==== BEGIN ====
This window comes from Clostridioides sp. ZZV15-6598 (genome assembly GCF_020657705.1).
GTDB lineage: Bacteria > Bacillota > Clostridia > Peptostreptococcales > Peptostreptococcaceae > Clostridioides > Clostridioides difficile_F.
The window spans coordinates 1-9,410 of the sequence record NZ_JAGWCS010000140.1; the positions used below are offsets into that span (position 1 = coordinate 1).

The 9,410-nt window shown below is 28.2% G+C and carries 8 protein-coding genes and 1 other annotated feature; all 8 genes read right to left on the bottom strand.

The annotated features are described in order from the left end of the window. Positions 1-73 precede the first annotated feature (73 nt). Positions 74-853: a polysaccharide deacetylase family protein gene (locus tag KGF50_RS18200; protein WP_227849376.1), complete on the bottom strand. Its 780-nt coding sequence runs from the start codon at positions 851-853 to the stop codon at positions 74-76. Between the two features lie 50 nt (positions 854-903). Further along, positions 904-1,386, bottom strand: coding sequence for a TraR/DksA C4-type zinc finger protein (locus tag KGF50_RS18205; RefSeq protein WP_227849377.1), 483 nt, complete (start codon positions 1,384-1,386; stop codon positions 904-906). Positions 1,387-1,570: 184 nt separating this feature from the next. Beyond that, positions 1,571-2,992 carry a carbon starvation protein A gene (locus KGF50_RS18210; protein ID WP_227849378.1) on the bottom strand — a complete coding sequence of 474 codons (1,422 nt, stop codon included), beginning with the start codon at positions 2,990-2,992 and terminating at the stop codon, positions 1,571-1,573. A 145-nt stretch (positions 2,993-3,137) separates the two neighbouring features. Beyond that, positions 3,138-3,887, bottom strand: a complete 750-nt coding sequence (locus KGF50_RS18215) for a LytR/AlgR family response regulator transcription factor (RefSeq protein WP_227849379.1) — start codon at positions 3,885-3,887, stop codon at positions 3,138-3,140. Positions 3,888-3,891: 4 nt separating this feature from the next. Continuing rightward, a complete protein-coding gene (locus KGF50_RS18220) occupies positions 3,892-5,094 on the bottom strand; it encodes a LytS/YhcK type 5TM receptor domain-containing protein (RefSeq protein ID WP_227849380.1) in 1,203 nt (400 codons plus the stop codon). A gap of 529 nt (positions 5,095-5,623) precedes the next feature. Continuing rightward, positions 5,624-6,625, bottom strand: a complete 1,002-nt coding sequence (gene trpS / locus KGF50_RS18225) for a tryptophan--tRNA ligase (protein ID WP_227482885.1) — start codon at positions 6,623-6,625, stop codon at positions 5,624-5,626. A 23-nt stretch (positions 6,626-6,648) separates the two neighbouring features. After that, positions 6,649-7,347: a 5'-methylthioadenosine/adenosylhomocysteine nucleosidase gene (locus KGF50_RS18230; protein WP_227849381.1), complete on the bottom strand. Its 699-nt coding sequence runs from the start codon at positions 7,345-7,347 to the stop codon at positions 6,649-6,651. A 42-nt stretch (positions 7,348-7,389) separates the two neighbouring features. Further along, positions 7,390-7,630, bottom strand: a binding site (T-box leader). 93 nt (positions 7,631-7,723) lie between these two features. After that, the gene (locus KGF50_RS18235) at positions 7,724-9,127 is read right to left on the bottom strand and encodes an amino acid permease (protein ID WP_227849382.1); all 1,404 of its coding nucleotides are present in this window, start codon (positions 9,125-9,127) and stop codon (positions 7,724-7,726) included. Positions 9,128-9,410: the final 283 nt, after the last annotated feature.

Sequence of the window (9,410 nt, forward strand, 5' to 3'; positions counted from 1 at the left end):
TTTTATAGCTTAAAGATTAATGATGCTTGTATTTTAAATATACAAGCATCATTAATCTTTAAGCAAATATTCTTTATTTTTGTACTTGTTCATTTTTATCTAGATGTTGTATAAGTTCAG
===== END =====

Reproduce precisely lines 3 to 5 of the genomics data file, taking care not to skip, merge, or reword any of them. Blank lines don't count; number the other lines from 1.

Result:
The window spans coordinates 1-9,410 of the sequence record NZ_JAGWCS010000140.1; the positions used below are offsets into that span (position 1 = coordinate 1).

The 9,410-nt window shown below is 28.2% G+C and carries 8 protein-coding genes and 1 other annotated feature; all 8 genes read right to left on the bottom strand.

The annotated features are described in order from the left end of the window. Positions 1-73 precede the first annotated feature (73 nt). Positions 74-853: a polysaccharide deacetylase family protein gene (locus tag KGF50_RS18200; protein WP_227849376.1), complete on the bottom strand. Its 780-nt coding sequence runs from the start codon at positions 851-853 to the stop codon at positions 74-76. Between the two features lie 50 nt (positions 854-903). Further along, positions 904-1,386, bottom strand: coding sequence for a TraR/DksA C4-type zinc finger protein (locus tag KGF50_RS18205; RefSeq protein WP_227849377.1), 483 nt, complete (start codon positions 1,384-1,386; stop codon positions 904-906). Positions 1,387-1,570: 184 nt separating this feature from the next. Beyond that, positions 1,571-2,992 carry a carbon starvation protein A gene (locus KGF50_RS18210; protein ID WP_227849378.1) on the bottom strand — a complete coding sequence of 474 codons (1,422 nt, stop codon included), beginning with the start codon at positions 2,990-2,992 and terminating at the stop codon, positions 1,571-1,573. A 145-nt stretch (positions 2,993-3,137) separates the two neighbouring features. Beyond that, positions 3,138-3,887, bottom strand: a complete 750-nt coding sequence (locus KGF50_RS18215) for a LytR/AlgR family response regulator transcription factor (RefSeq protein WP_227849379.1) — start codon at positions 3,885-3,887, stop codon at positions 3,138-3,140. Positions 3,888-3,891: 4 nt separating this feature from the next. Continuing rightward, a complete protein-coding gene (locus KGF50_RS18220) occupies positions 3,892-5,094 on the bottom strand; it encodes a LytS/YhcK type 5TM receptor domain-containing protein (RefSeq protein ID WP_227849380.1) in 1,203 nt (400 codons plus the stop codon). A gap of 529 nt (positions 5,095-5,623) precedes the next feature. Continuing rightward, positions 5,624-6,625, bottom strand: a complete 1,002-nt coding sequence (gene trpS / locus KGF50_RS18225) for a tryptophan--tRNA ligase (protein ID WP_227482885.1) — start codon at positions 6,623-6,625, stop codon at positions 5,624-5,626. A 23-nt stretch (positions 6,626-6,648) separates the two neighbouring features. After that, positions 6,649-7,347: a 5'-methylthioadenosine/adenosylhomocysteine nucleosidase gene (locus KGF50_RS18230; protein WP_227849381.1), complete on the bottom strand. Its 699-nt coding sequence runs from the start codon at positions 7,345-7,347 to the stop codon at positions 6,649-6,651. A 42-nt stretch (positions 7,348-7,389) separates the two neighbouring features. Further along, positions 7,390-7,630, bottom strand: a binding site (T-box leader). 93 nt (positions 7,631-7,723) lie between these two features. After that, the gene (locus KGF50_RS18235) at positions 7,724-9,127 is read right to left on the bottom strand and encodes an amino acid permease (protein ID WP_227849382.1); all 1,404 of its coding nucleotides are present in this window, start codon (positions 9,125-9,127) and stop codon (positions 7,724-7,726) included. Positions 9,128-9,410: the final 283 nt, after the last annotated feature.